Shuttle Crew to Scan Discovery's Wing for Space Rock Damage

Shuttle Crew to Scan Discovery's Wing for Space Rock Damage
The space shuttle Discovery as it appears docked at the International Space Station (ISS) during NASA's STS-121 mission in July 2006. (Image credit: NASA TV.)

HOUSTON - Astronauts aboard NASA's space shuttle Discovery will begin afinal inspection of their spacecraft's wings today in a first-ever hunt for any signs ofimpact from miniscule space rocks.

Discovery'sSTS-121 mission specialists LisaNowak and StephanieWilson will scan the shuttle's port wing with its sensor-laden inspectionboom to determine whether micrometeorites or other orbital debris have struckthe spacecraft during its stay at International Space Station(ISS).

"Anyspacecraft in orbit has a fundamental risk of being hit by something,"Discovery's pilot Mark Kelly told CNN Friday during a series of space-to-groundinterviews on NASA TV. "By doing a late inspection, it will slightly reduce therisk of damage to our thermal protection system, or at least, if there isdamage we'll know about it."

Friday'slate inspection is slated to begin at 1:18 p.m. EDT (1718 GMT) after Discovery'sastronauts unberth the Italian-builtLeonardo cargo module from the ISS and stow it in the shuttle's payloadbay. Once Discovery and its six-astronaut crew undock from the ISS on Saturday,Nowak and Wilson - which flight controllers dubbed the "ROBO chicks" in today'sexecute package - will also inspect the shuttle's nose cap and starboard wing.

"It is moreremote than ascent debris," Wilson told CBS News today of the micrometeoritethreat.

Nowak addedthat the initial FlightDay 2 inspections of Discovery's heat shield coupled with focusedlooks after the shuttle docked at the ISS should help make this weekend'sfinal checks of the orbiter's nose and wing leading edges go smoother. Discovery'sheat shield has already been clearedof any launch debris concerns.

Steve Poulos,NASA's orbiter project manager, told the Associated Press Thursday that thelate inspections could reduce the odds of losing a spacecraft due tomicrometeorite damage from the average 1 in 210 to about 1 in 282.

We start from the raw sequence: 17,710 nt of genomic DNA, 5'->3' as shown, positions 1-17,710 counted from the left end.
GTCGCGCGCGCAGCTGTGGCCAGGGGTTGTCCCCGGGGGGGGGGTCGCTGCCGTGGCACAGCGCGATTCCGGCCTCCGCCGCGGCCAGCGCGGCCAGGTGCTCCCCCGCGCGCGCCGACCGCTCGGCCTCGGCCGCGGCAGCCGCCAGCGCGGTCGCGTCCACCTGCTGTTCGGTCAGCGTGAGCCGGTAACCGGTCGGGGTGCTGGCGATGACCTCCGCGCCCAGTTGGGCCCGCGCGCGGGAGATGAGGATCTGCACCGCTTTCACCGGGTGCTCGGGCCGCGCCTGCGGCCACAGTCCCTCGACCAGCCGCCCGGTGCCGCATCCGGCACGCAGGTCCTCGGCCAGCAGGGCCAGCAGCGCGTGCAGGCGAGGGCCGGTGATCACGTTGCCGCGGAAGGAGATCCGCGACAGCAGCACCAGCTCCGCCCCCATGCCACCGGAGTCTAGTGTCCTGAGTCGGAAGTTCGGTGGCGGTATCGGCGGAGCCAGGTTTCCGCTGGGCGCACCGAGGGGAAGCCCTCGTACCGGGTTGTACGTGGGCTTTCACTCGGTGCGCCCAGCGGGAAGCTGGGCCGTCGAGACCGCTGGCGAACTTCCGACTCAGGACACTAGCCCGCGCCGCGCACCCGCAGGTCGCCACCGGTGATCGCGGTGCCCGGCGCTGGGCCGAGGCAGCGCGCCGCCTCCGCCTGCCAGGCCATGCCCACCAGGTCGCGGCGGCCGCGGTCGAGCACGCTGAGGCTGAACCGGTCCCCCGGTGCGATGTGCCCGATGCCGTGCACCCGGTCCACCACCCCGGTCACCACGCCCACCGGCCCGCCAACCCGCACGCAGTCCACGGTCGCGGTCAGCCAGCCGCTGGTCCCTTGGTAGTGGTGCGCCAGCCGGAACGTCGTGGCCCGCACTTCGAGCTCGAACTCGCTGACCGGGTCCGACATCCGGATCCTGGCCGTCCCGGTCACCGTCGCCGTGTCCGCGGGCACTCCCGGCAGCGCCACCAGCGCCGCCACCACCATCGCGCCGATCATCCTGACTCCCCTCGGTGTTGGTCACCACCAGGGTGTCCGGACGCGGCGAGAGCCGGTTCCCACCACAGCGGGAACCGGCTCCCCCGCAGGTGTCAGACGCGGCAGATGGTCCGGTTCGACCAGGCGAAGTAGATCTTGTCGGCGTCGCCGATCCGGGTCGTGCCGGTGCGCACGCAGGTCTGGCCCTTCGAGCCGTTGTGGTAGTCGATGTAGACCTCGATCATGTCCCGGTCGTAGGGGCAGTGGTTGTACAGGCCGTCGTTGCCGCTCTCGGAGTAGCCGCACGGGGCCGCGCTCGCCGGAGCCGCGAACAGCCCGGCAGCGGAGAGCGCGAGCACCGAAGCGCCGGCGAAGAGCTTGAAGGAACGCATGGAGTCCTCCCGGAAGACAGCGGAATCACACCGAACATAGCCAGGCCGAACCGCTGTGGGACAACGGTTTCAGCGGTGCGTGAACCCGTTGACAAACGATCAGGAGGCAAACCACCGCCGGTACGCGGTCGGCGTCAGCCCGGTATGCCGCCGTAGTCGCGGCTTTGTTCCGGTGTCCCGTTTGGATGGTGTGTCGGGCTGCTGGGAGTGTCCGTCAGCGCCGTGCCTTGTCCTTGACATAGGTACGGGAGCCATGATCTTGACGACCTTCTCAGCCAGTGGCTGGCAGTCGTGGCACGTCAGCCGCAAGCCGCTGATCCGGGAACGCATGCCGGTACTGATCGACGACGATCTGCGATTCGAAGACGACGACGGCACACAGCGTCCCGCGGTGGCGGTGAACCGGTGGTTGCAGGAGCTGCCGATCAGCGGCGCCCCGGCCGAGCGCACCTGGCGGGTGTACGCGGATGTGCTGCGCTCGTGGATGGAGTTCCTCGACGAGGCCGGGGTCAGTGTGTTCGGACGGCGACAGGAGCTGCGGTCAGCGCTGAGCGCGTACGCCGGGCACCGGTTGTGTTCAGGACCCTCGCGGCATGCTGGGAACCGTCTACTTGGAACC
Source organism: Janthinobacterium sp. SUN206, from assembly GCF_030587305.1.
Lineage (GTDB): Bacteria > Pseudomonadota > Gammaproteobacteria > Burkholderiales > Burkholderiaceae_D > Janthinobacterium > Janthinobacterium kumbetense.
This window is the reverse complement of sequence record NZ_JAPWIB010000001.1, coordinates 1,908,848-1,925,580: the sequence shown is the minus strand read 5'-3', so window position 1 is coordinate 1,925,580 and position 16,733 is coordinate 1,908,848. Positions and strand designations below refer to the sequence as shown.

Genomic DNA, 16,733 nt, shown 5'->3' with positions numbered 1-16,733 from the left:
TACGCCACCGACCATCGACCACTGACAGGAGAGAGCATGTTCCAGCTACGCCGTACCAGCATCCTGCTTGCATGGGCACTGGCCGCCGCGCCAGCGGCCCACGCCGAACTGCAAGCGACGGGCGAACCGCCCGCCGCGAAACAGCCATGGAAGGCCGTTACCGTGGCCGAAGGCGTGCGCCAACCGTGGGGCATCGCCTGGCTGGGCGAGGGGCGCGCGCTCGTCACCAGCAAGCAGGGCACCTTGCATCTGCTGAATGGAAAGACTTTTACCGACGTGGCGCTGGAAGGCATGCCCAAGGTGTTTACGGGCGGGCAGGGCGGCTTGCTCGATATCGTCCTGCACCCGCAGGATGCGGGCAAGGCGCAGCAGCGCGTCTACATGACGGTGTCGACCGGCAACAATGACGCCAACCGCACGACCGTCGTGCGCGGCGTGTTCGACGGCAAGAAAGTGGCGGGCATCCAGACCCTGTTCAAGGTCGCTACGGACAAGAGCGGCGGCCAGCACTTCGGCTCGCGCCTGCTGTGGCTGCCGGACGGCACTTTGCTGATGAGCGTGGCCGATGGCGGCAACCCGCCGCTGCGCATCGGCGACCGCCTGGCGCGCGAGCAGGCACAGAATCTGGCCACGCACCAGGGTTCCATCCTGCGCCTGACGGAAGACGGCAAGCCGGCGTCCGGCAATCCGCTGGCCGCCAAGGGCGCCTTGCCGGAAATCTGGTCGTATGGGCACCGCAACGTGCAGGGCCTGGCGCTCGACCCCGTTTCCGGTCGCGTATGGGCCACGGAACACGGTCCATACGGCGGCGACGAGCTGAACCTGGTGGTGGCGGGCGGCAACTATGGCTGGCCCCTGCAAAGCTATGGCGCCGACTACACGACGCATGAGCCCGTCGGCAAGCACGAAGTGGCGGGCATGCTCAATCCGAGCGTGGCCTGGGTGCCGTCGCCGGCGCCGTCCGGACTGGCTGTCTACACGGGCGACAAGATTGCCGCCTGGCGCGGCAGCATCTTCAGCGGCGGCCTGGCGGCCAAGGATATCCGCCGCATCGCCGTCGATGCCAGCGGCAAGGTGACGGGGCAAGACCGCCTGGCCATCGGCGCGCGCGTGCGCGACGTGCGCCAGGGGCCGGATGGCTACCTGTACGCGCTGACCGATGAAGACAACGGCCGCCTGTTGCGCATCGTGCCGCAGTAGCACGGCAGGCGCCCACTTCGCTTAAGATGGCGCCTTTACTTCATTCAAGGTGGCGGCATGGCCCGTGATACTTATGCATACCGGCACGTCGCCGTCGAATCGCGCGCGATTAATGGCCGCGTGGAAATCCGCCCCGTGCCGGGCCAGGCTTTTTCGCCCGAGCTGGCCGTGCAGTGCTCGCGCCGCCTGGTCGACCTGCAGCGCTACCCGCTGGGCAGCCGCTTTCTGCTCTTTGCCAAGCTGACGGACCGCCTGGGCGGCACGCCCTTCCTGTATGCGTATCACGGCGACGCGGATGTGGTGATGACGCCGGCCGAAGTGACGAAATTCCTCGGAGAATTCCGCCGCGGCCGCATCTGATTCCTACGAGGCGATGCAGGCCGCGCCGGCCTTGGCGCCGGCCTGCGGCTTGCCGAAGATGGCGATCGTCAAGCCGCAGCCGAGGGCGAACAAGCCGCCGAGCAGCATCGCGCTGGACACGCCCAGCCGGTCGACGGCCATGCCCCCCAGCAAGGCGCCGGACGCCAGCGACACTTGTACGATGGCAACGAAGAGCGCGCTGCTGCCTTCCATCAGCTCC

Discovery'sSTS-121 mission is NASA's the second shuttle to visit theISS since the 2003 Columbiaaccident and the last of two test flights before major constructionresumes on the orbital laboratory. Launchedon July 4, the 13-daymission has returned the station to its three-person capacity,delivered vital supplies to the outpost and tested shuttle heat shield repairtools and methods.

Engineerson the ground continue to study a pair ofissues with two of three Auxiliary Power Units (APUs) that power Discovery'shydraulics during reentry and landing.

Aworkaround has been developed for an errant heater in one of the units, andcalls for the STS-121 crew to switch to a backup or orient the Discoverytowards the Sun to keep the APU warm. The second problem, a potential fuelleak, is still under study, according to today's flight execute package.

Back towork

Discovery'sSTS-121crew and the three-astronaut Expedition13 team aboard the ISS are getting back to work today after a lightday of rest and nominal duties on Thursday.

In additionto having a joint meal aboard the ISS and speaking with their families fromorbit, the STS-121 astronauts fielded several questions from reporters on Earthand - in the case of one spacewalker - Texas governor Rick Perry.

A graduateof Texas A & M University, Perry called STS-121 mission specialist andfellow Aggie Michael Fossum to congratulate him on completing the thirdand last of the spacewalks planned for his mission.

"I justwanted to call to tell you how proud we are of you Mike, the entire state of Texas," Perry told Fossum. "Of course, the Aggies are up in great arms and in celebrationtoday to have the first Aggie in space, you're making history Mike."

Fossum thankedPerry for his support for NASA's Johnson Space Center (JSC) here in Houston and graciously accepted an offer for 50-yard-line tickets for the big football gamebetween the Texas A & M Aggies and the University of Texas Longhorns laterthis year.

Fossum'screwmate Wilson, a Longhorn, was also offered the tickets, Perry said.

Fossum,Wilson and Nowak are making their first spaceflight for Discovery's STS-121mission. While all three of them have waited long - at least 10 years forWilson and Nowak and 25 for Fossum, the patience has paid off.

"It wasdefinitely a long wait and it was definitely worth it," Nowak said Thursday. "Thisis a trip of a's thrilling to be up here."

TheAssociated Press contributed to this report.

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Tariq Malik

Tariq is the Editor-in-Chief of and joined the team in 2001, first as an intern and staff writer, and later as an editor. He covers human spaceflight, exploration and space science, as well as skywatching and entertainment. He became's Managing Editor in 2009 and Editor-in-Chief in 2019. Before joining, Tariq was a staff reporter for The Los Angeles Times covering education and city beats in La Habra, Fullerton and Huntington Beach. In October 2022, Tariq received the Harry Kolcum Award for excellence in space reporting from the National Space Club Florida Committee. He is also an Eagle Scout (yes, he has the Space Exploration merit badge) and went to Space Camp four times as a kid and a fifth time as an adult. He has journalism degrees from the University of Southern California and New York University. You can find Tariq at and as the co-host to the This Week In Space podcast with space historian Rod Pyle on the TWiT network. To see his latest project, you can follow Tariq on Twitter @tariqjmalik.